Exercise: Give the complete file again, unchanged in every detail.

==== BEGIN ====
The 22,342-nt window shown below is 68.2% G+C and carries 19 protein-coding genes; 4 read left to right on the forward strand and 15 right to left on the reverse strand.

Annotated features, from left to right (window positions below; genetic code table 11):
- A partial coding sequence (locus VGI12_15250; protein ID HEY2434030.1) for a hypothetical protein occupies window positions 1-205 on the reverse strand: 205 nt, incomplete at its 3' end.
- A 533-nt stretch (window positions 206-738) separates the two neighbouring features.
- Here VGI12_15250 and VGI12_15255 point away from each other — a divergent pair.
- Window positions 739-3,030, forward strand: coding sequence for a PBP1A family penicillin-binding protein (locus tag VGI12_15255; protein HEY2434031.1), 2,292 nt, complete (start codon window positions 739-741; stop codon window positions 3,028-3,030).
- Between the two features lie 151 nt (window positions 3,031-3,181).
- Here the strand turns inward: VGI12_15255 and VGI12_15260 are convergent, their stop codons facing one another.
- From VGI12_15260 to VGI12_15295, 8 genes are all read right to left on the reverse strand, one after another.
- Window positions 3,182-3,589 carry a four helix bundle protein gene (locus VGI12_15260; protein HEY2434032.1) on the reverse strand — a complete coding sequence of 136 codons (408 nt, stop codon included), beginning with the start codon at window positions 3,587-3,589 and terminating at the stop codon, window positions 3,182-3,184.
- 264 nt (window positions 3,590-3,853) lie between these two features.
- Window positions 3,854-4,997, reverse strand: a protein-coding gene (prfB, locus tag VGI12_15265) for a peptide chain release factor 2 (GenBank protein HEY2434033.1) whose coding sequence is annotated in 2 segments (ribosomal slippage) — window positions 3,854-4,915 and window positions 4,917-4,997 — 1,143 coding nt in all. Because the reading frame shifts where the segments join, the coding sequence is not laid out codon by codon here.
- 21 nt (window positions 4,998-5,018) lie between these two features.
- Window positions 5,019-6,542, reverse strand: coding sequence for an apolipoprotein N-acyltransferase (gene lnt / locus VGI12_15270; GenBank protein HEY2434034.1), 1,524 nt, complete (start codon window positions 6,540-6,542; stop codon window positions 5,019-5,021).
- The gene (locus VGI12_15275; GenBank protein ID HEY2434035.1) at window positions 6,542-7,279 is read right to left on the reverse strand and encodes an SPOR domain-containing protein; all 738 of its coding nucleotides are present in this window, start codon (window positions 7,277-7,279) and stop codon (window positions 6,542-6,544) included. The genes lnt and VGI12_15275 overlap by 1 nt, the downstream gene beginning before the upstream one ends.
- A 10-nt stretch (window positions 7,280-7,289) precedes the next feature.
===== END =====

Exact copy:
The 22,342-nt window shown below is 68.2% G+C and carries 19 protein-coding genes; 4 read left to right on the forward strand and 15 right to left on the reverse strand.

Annotated features, from left to right (window positions below; genetic code table 11):
- A partial coding sequence (locus VGI12_15250; protein ID HEY2434030.1) for a hypothetical protein occupies window positions 1-205 on the reverse strand: 205 nt, incomplete at its 3' end.
- A 533-nt stretch (window positions 206-738) separates the two neighbouring features.
- Here VGI12_15250 and VGI12_15255 point away from each other — a divergent pair.
- Window positions 739-3,030, forward strand: coding sequence for a PBP1A family penicillin-binding protein (locus tag VGI12_15255; protein HEY2434031.1), 2,292 nt, complete (start codon window positions 739-741; stop codon window positions 3,028-3,030).
- Between the two features lie 151 nt (window positions 3,031-3,181).
- Here the strand turns inward: VGI12_15255 and VGI12_15260 are convergent, their stop codons facing one another.
- From VGI12_15260 to VGI12_15295, 8 genes are all read right to left on the reverse strand, one after another.
- Window positions 3,182-3,589 carry a four helix bundle protein gene (locus VGI12_15260; protein HEY2434032.1) on the reverse strand — a complete coding sequence of 136 codons (408 nt, stop codon included), beginning with the start codon at window positions 3,587-3,589 and terminating at the stop codon, window positions 3,182-3,184.
- 264 nt (window positions 3,590-3,853) lie between these two features.
- Window positions 3,854-4,997, reverse strand: a protein-coding gene (prfB, locus tag VGI12_15265) for a peptide chain release factor 2 (GenBank protein HEY2434033.1) whose coding sequence is annotated in 2 segments (ribosomal slippage) — window positions 3,854-4,915 and window positions 4,917-4,997 — 1,143 coding nt in all. Because the reading frame shifts where the segments join, the coding sequence is not laid out codon by codon here.
- 21 nt (window positions 4,998-5,018) lie between these two features.
- Window positions 5,019-6,542, reverse strand: coding sequence for an apolipoprotein N-acyltransferase (gene lnt / locus VGI12_15270; GenBank protein HEY2434034.1), 1,524 nt, complete (start codon window positions 6,540-6,542; stop codon window positions 5,019-5,021).
- The gene (locus VGI12_15275; GenBank protein ID HEY2434035.1) at window positions 6,542-7,279 is read right to left on the reverse strand and encodes an SPOR domain-containing protein; all 738 of its coding nucleotides are present in this window, start codon (window positions 7,277-7,279) and stop codon (window positions 6,542-6,544) included. The genes lnt and VGI12_15275 overlap by 1 nt, the downstream gene beginning before the upstream one ends.
- A 10-nt stretch (window positions 7,280-7,289) precedes the next feature.